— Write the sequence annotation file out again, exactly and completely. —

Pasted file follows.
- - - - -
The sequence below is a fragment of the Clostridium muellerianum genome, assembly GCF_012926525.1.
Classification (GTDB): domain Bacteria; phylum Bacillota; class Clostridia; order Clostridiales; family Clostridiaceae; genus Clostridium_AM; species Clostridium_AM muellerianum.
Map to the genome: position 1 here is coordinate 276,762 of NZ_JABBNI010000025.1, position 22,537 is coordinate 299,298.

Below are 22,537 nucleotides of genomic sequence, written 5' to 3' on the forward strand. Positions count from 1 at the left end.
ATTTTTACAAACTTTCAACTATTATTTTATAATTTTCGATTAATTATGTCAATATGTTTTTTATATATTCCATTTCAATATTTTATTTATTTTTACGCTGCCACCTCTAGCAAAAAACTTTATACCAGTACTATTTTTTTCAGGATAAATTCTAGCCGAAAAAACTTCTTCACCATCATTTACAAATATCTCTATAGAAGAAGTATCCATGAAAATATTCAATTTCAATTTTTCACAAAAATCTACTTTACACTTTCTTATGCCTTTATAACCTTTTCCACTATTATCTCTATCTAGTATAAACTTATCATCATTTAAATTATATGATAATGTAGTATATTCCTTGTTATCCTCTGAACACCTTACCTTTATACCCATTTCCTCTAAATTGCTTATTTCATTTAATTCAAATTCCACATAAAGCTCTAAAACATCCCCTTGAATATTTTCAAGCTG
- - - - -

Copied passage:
The sequence below is a fragment of the Clostridium muellerianum genome, assembly GCF_012926525.1.
Classification (GTDB): domain Bacteria; phylum Bacillota; class Clostridia; order Clostridiales; family Clostridiaceae; genus Clostridium_AM; species Clostridium_AM muellerianum.
Map to the genome: position 1 here is coordinate 276,762 of NZ_JABBNI010000025.1, position 22,537 is coordinate 299,298.

Below are 22,537 nucleotides of genomic sequence, written 5' to 3' on the forward strand. Positions count from 1 at the left end.
ATTTTTACAAACTTTCAACTATTATTTTATAATTTTCGATTAATTATGTCAATATGTTTTTTATATATTCCATTTCAATATTTTATTTATTTTTACGCTGCCACCTCTAGCAAAAAACTTTATACCAGTACTATTTTTTTCAGGATAAATTCTAGCCGAAAAAACTTCTTCACCATCATTTACAAATATCTCTATAGAAGAAGTATCCATGAAAATATTCAATTTCAATTTTTCACAAAAATCTACTTTACACTTTCTTATGCCTTTATAACCTTTTCCACTATTATCTCTATCTAGTATAAACTTATCATCATTTAAATTATATGATAATGTAGTATATTCCTTGTTATCCTCTGAACACCTTACCTTTATACCCATTTCCTCTAAATTGCTTATTTCATTTAATTCAAATTCCACATAAAGCTCTAAAACATCCCCTTGAATATTTTCAAGCTG